Subacromial Decompression

Arthroscopic Subacromial Decompression
Subacromial Decompression is a surgical procedure to cure  shoulder pain due to inflammation within the shoulder joint.  These symptoms are known as “Subacromial impingement syndrome” and occurs when there is inflammation of the rotator cuff tendons and the bursa which surrounds these tendons.  This often results in pain, weakness and limited mobility and flexibility in the shoulder joint.
Symptoms and Causes of impingement syndrome:
* Pain during activities when lifting your arm above head height
* Shoulder Pain that prevents your from sleeping or wakes you at night
* Pain on the outside of your shoulder or upper arm
* Shoulder injury from sports or other physical activity that doesn’t heal on its own
* general weakness in the shoulder
* loss of full range of motion at the shoulder
Causes:
Impingement occurs when the rotator cuff tendon and bursa  is squeezed or pinched between the undersurface of the acromiom  and the humeral head. (top surface of the arm bone)  Typical causes of this pinching include:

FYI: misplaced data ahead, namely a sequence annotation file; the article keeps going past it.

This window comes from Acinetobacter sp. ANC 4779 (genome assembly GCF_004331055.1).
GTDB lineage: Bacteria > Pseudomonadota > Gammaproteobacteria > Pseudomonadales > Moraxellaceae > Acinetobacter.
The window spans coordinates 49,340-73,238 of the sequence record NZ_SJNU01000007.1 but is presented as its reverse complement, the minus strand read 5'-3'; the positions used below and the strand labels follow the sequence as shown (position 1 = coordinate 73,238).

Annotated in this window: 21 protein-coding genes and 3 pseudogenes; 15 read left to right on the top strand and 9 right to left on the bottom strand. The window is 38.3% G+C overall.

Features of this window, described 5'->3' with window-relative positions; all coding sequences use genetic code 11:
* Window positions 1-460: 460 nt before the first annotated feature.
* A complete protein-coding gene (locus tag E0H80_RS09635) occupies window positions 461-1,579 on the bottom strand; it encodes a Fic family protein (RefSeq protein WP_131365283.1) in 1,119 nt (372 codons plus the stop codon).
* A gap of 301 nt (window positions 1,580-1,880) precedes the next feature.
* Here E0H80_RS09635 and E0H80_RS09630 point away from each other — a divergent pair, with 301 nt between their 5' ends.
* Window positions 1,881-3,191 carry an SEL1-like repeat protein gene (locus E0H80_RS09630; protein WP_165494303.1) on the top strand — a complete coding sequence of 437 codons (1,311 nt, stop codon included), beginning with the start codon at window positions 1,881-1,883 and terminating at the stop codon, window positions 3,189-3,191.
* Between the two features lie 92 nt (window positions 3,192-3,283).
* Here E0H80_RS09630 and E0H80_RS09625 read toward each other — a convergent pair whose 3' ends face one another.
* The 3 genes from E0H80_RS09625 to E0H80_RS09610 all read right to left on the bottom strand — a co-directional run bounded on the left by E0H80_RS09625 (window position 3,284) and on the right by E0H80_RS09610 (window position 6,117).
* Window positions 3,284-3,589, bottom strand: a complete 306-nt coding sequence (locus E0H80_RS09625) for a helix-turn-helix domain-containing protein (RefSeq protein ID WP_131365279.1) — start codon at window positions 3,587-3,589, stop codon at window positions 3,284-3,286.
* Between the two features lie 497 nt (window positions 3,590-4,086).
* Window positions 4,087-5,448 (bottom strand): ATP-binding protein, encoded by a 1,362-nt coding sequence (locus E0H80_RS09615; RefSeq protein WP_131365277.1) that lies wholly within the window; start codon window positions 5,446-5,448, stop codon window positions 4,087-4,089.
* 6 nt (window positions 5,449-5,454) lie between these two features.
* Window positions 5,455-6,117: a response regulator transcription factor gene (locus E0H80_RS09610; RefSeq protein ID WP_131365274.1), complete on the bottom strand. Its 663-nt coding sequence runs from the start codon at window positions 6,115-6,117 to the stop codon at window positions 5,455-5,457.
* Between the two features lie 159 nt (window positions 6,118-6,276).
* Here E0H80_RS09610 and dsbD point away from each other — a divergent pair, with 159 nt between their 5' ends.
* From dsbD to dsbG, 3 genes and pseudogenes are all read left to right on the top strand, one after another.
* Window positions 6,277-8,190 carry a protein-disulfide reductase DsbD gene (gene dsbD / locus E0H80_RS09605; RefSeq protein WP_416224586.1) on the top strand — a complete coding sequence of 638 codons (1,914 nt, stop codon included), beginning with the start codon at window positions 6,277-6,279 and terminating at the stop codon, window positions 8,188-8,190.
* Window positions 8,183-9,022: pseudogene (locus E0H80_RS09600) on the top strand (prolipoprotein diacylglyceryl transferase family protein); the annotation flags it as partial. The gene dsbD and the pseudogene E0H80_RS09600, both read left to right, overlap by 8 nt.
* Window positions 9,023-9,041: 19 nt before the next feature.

* inflammation of the tendons of the rotator cuff or bursa (often from an initial injury)
* Bone shape/structure that provides less room for the the tendons to glide freely
* Bony projections on the acromion ( Subacromial Spurs )
* osteoarthritic spurs on the acromioclavicular joint
* Calcification or thickening of the coracoacromial ligament
Procedure:
Surgical Intervention is generally recommended only after alternative therapies and treatments have proven ineffective.  Subacromial Decompression is generally performed on an out-patient basis and is usually considered a minor surgery.
Most of these surgeries are performed arthroscopically.   The surgeon makes several small incisions in the shoulder joint to allow him or her to insert an arthroscopic camera and check for problems that can be causing the impingement syndrome.   The surgeon may be able to discover and fix any unusual pathology found by trimming or repairing it. Anthroscopic shavers and coagulatores can be used to remove any scar tissue and clean the undersurface of the bone under the acromion. Bone spurs can be removed using an anthroscopic bur.
Complications and Risks:
It is possible for patients to develop stiffness in their shoulder joint after the procedure which can then result in pain. For this reason, the patient is encouraged to attend physical therapy after the surgery to regain full mobility of the shoulder joint as soon as possible.
Alternative Treatments:
Before trying surgery it is recommended that the patient cease and sports or physical activity that may cause further inflammation or pain in the shoulder and rest the shoulder.  Physiotherapy and anti-inflammatory medication can also have a positive effect.